Saturday, August 09, 2014

Attack, bomb the Zionists, Burn them, shake the ground under them 

Hamas Song for Israelis:
Up, do terror attacks,
Rock them, inflict terrible blows,
Eliminate all the Zionists,
Shake the security of Israel!

Aim to make contact with the Zionists,
To burn bases and soldiers,
Shake the security of Israel,
Reveal volcanic flames of fire!

A country of weakness and delusion,
When it comes to war, they cannot hold out,
They blow away like spider’s webs,
When they meet the valiant!

Shake the security of Israel,
Set the heart of her [i.e., Israel] on fire like spider’s webs,
Demolish her down to her foundations,
Exterminate the nest of cockroaches,
Expel all the Zionists!

The hearts of the Zionists, each one turns,
In a different direction, and does not identify,
They are frightened by death, and they run to hide,
Behind walls and in reinforced rooms!

It is an illusion, it will not succeed,
Its time is past, and it is polluted,
Gone, like mice in a parched field,
Get close then open fire, all at once!

Rock them, now, multitude of missiles,
Turn their world into a scene of horrors,
Burn into their minds a great miracle:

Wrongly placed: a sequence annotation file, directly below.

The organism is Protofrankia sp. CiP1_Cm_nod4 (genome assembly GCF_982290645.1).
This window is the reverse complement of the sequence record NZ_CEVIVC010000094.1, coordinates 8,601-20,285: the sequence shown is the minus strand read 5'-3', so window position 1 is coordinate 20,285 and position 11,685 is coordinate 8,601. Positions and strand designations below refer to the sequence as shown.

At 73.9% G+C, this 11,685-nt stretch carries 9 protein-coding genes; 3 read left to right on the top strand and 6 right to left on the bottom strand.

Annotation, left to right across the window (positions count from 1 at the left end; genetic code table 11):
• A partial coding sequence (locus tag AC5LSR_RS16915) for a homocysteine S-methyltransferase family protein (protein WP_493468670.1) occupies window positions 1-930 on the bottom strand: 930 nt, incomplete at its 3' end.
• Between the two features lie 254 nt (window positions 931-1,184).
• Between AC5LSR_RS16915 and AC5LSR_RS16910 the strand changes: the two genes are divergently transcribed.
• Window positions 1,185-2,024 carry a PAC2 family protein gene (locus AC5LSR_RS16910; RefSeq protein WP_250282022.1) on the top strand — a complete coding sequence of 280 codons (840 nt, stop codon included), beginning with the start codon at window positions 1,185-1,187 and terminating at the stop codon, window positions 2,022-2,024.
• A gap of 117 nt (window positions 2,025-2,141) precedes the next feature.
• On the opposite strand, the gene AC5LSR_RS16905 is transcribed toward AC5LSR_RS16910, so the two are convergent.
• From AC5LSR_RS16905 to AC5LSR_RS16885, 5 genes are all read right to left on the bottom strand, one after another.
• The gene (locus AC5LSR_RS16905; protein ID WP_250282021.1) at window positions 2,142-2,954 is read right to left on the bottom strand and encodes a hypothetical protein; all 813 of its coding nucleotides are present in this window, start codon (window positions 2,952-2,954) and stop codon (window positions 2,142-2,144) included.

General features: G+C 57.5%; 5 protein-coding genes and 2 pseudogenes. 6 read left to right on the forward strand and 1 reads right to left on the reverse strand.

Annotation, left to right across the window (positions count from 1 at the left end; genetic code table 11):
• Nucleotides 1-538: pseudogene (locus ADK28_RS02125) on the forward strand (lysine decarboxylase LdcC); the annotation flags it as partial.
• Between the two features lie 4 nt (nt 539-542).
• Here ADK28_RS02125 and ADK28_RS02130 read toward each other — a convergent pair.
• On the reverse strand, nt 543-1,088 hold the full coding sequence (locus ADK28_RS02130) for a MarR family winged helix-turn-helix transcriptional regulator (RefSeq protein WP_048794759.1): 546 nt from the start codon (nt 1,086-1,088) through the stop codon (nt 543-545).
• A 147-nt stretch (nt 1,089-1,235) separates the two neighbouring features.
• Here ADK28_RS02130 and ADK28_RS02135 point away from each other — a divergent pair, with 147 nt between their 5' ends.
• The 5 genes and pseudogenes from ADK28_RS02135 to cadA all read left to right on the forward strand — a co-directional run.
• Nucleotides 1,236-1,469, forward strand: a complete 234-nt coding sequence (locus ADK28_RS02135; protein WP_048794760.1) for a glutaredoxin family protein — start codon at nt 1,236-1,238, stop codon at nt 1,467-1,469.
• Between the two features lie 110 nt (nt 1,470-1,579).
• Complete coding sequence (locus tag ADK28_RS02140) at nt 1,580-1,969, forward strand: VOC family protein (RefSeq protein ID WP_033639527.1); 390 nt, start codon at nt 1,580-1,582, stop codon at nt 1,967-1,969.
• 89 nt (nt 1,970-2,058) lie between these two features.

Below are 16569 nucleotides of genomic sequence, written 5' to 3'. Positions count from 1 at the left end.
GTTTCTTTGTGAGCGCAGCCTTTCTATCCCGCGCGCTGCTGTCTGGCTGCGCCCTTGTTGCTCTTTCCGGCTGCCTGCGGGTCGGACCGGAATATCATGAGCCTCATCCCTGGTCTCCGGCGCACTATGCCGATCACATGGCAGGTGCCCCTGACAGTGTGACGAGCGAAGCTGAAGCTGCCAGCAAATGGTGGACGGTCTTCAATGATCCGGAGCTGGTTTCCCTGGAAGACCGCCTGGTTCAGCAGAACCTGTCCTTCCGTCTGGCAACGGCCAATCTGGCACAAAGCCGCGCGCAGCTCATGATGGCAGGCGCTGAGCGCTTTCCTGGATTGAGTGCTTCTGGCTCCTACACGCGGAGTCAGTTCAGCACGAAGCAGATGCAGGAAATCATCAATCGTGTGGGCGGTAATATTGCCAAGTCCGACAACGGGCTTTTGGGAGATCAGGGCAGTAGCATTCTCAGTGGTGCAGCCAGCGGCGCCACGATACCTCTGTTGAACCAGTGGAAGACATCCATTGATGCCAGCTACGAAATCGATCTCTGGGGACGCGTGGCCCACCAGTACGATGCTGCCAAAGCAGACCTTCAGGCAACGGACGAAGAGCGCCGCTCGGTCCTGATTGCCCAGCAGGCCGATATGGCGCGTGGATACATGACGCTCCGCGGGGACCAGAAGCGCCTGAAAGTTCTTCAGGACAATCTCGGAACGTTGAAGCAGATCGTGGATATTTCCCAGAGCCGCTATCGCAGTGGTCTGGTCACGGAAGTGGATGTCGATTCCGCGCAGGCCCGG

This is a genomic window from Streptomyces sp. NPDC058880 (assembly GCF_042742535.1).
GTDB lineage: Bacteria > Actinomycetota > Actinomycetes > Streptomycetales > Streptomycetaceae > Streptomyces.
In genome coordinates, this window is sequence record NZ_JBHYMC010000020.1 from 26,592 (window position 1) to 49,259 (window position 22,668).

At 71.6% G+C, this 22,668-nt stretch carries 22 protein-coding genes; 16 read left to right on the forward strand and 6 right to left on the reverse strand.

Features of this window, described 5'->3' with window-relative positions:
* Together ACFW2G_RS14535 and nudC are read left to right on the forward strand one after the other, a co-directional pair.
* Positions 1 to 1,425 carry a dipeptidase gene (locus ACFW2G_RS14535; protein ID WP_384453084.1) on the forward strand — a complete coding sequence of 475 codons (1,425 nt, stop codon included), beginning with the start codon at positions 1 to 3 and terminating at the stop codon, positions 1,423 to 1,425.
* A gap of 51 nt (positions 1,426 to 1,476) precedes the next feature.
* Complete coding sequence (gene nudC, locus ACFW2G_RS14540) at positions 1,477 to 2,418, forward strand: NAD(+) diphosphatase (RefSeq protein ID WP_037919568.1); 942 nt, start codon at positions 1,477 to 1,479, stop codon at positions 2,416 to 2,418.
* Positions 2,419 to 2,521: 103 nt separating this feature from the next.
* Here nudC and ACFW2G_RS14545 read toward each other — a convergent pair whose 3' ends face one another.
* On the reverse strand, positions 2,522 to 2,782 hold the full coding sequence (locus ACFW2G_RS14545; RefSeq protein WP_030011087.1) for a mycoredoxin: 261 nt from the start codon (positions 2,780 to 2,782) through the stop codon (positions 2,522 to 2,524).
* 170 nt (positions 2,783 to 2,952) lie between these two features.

That they are being expelled, and we are going to stay!
Israel's greatest hit this week is Hamas' terrorist song in Hebrew. Its intention was to frighten the Israelis. The actual result is that it has become sweepingly popular among Israelis; they sing it, they dance it, they laugh it and they reproduce it in different versions and guises: The Lion King version, the Chassidic version, the Happy version, the Smurf version, A-cappella version, with more to come, no doubt. Oh, and people even use it as a ring tone for their cellphones

  In general it calls on Palestinians to get up, attack and kill Israelis, burn soldiers, exterminate all Zionists, etc etc you get the idea. However the fright factor is greatly diminished, even reversed, by the bad Hebrew, the thick accent, the mispronunciations, and the rhythm of the song.

Someone on Twitter attempted to correct the Hebrew and the lyricists responded, thanked her politely, and explained how it happened... I don't think even Salvador Dali could get any more surreal than that.


To follow with a literary analysis of song and an attempt to situate its declaratively cultural non-ambiguities and absence of nuance within a more extensive post-deconstructionist scholarship as exemplified by Judith Butler's and Slavoj Zizek's political theories.


At 5:58 PM EDT, Anonymous Brian Goldfarb said...

It also recalls the "capture" by the British 8th Army in North Africa in 1941-2 of the song "Lili Marlene", originally the theme song of the Afrika Korps under Rommel. After being re-recorded, in an English version, by Marlene Dietrich (a confirmed anti-Nazi and German emigre from Nazi Germany), it became their song.
Just like this one!


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